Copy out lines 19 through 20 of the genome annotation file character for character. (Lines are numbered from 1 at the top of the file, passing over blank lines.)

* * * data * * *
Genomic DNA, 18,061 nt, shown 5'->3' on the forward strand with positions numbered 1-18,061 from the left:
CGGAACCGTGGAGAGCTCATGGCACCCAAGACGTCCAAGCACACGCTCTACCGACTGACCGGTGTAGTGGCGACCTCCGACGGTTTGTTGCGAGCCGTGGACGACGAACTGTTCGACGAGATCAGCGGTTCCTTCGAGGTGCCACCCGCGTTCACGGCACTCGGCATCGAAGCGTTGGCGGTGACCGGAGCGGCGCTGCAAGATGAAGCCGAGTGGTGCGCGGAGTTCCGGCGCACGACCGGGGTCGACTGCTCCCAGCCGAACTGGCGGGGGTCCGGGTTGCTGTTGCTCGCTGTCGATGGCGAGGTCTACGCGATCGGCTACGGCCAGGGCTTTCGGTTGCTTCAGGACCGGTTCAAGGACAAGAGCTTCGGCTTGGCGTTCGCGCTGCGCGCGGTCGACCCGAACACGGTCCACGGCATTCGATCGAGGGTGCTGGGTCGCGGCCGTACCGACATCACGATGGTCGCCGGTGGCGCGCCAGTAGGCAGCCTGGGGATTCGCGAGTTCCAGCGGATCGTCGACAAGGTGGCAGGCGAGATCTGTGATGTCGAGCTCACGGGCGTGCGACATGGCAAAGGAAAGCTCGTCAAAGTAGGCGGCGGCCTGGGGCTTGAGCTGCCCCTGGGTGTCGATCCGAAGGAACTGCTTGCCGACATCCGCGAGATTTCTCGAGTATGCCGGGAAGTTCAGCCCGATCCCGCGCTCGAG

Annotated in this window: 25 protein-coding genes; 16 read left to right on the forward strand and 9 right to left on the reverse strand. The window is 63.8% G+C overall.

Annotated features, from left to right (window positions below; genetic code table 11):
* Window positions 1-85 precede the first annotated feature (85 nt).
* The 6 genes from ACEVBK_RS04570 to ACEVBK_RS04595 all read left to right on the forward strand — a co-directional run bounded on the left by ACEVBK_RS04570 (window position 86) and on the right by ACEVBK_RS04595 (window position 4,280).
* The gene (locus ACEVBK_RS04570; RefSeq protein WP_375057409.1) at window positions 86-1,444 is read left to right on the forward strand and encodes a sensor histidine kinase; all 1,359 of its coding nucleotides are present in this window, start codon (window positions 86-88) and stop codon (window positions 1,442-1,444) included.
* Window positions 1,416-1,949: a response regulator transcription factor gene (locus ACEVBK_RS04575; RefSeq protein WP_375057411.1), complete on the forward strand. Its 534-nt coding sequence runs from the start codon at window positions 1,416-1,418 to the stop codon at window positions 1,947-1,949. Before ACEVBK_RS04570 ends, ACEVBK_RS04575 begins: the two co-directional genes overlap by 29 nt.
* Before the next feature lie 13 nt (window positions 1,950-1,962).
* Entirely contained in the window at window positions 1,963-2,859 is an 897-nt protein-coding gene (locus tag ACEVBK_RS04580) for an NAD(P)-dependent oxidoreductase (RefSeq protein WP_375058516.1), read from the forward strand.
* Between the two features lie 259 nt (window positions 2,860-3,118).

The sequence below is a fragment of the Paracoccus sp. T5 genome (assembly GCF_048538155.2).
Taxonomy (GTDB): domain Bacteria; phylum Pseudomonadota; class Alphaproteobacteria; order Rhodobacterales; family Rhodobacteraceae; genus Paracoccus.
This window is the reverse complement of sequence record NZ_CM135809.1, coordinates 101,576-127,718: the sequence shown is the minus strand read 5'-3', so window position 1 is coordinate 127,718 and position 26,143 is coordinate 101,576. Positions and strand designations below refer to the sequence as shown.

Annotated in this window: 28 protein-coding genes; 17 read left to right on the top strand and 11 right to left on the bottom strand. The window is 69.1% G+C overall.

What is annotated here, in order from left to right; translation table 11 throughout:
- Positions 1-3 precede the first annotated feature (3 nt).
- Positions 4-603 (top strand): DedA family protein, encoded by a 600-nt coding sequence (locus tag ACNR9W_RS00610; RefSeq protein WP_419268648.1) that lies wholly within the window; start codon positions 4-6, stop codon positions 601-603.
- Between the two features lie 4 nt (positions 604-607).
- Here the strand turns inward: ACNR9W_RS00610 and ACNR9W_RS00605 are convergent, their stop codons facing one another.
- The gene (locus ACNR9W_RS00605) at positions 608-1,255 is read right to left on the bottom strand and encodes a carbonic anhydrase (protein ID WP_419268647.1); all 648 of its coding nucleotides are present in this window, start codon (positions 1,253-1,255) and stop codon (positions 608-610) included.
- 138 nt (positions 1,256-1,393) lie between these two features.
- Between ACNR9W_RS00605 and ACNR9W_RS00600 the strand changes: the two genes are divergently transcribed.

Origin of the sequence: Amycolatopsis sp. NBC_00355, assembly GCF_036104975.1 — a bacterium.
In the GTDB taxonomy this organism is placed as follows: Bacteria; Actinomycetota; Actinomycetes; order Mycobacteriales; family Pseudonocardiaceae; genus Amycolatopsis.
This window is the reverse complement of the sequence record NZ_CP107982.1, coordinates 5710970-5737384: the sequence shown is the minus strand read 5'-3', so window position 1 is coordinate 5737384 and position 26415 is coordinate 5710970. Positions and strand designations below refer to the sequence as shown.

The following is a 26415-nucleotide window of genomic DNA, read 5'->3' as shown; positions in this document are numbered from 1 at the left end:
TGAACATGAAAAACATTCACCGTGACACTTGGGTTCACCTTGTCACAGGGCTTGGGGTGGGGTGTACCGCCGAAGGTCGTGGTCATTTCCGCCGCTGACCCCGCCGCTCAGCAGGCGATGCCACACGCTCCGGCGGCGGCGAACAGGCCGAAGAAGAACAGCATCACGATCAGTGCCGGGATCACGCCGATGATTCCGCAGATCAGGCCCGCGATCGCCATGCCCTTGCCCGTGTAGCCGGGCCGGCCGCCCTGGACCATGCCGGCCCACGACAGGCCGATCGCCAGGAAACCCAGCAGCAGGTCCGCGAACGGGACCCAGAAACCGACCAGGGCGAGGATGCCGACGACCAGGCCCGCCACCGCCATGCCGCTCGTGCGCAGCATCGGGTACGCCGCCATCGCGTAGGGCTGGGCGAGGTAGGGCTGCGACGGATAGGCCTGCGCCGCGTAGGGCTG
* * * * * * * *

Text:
- Between the two features lie 4 nt (positions 604-607).
- Here the strand turns inward: ACNR9W_RS00610 and ACNR9W_RS00605 are convergent, their stop codons facing one another.